'The increasing domination of the world by the globalising forces of privatisation, deregulation and free trade pose a direct challenge to cultural diversity and biodiversity.' Thus conservation strategies must consider broader social issues when resisting overexploitation, and a challenge to the forces of capitalism is required. Sobering.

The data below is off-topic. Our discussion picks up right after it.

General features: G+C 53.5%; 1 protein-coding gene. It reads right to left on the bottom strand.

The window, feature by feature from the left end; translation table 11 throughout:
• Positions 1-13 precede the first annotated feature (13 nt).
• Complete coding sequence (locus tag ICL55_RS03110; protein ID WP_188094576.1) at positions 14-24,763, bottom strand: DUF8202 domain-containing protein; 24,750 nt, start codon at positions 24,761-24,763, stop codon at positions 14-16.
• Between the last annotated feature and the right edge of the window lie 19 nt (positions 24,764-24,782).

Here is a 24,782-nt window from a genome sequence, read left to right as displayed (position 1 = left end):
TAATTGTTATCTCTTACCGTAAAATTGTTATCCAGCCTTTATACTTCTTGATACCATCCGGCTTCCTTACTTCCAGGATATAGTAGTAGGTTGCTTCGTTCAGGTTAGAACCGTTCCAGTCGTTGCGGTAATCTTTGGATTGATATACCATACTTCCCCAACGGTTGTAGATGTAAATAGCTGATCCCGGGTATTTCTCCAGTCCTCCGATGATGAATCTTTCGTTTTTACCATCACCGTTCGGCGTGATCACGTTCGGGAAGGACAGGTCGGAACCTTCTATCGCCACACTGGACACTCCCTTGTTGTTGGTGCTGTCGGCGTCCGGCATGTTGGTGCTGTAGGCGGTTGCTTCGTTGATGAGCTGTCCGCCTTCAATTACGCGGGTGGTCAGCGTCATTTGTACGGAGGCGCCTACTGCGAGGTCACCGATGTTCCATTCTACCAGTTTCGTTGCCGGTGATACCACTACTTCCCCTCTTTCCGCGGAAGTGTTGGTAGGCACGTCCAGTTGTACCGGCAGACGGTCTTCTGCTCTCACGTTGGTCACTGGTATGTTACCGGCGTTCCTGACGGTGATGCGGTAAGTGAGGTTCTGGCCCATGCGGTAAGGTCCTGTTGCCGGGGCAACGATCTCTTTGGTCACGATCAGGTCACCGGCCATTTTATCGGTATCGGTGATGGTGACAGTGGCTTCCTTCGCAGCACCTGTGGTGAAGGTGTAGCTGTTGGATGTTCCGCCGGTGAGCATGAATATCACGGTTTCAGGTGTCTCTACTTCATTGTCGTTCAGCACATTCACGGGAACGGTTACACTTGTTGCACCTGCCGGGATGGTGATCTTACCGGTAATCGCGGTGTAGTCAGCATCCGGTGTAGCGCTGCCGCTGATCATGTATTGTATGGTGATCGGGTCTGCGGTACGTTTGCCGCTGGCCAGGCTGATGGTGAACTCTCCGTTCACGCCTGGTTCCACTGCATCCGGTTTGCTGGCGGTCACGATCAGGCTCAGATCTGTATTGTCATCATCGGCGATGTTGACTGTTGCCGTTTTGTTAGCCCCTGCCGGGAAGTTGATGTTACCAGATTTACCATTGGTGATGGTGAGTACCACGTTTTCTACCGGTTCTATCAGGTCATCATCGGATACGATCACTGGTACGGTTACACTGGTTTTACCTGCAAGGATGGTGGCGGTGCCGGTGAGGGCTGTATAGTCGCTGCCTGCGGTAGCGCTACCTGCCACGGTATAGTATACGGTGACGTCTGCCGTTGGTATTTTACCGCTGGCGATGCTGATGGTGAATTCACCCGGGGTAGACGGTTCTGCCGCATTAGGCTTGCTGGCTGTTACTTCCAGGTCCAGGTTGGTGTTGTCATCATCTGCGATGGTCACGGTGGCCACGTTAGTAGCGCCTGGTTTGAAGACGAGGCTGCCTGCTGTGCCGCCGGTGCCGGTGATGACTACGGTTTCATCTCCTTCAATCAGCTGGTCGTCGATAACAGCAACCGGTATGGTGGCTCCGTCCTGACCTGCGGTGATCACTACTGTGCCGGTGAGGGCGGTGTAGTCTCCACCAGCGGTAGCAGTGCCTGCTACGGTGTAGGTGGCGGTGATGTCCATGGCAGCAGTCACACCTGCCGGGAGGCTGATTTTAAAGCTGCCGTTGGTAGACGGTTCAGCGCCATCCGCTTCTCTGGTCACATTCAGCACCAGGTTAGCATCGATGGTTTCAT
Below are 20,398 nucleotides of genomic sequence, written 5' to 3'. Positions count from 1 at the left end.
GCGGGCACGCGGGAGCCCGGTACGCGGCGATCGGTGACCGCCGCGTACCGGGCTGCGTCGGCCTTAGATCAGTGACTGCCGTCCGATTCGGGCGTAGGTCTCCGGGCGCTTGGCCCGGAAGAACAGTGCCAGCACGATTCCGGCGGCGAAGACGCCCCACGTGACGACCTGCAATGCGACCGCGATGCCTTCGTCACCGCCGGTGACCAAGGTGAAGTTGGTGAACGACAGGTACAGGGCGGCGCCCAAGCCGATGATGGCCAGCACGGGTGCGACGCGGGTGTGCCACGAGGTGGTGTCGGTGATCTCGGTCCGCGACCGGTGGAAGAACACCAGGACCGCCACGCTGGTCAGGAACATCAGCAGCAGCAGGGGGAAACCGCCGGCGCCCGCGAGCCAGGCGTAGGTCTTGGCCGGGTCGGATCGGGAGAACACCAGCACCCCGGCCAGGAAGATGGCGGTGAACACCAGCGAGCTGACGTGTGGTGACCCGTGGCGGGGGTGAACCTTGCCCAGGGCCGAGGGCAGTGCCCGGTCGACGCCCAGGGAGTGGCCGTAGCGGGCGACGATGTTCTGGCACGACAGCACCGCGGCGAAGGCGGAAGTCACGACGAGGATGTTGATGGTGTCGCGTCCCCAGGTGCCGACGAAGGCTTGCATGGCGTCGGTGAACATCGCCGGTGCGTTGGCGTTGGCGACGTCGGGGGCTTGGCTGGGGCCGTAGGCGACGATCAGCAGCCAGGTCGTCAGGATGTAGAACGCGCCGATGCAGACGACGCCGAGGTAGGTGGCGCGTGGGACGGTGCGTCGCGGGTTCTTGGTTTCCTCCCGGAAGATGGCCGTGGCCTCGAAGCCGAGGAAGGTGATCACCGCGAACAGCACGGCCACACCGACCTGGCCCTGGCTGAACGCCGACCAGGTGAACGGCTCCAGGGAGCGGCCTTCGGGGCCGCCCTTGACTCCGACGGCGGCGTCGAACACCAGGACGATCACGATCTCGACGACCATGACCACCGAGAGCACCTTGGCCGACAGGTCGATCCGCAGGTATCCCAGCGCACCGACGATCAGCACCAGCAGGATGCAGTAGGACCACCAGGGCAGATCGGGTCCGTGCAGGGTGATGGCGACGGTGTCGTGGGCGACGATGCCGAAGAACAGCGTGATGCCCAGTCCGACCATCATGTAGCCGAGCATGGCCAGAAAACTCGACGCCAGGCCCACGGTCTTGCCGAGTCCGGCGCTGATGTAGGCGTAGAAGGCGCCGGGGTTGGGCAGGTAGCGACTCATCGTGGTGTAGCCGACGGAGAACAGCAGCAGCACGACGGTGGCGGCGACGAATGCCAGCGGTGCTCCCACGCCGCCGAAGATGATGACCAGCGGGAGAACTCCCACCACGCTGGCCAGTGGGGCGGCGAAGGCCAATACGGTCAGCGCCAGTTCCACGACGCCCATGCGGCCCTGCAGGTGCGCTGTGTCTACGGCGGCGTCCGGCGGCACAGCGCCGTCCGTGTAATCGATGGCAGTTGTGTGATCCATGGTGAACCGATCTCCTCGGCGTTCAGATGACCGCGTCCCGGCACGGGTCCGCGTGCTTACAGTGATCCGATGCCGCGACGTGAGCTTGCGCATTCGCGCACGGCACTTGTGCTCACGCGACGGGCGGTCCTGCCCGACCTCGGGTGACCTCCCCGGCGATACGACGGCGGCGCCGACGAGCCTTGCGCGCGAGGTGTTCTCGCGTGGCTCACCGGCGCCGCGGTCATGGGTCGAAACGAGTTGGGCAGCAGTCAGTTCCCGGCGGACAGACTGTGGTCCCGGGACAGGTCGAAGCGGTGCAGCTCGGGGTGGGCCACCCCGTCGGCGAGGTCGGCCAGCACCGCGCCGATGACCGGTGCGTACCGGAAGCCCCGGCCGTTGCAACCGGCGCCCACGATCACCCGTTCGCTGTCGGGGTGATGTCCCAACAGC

Rogers argues that multi-stakeholder, round table conservation agendas (although they recognize the increasing complexity of environmental problems) have failed to deal with these problems because they do not challenge the economic interests that benefit from the increasingly global level playing field. Because there is an aggressive agenda which promotes overexploitation, any conservation initiative which hopes to be successful has to begin by resisting these forces. Not only will it be necessary to "resolve issues," we may, in fact, have to "solve history" in order to deal with environmental problems. Drawing upon his analysis of the failures of conservation set out in Nature and the Crisis of Modernity and Oceans Are Emptying: Fish Wars and Sustainability Rogers presents an activist's response to environmental concerns.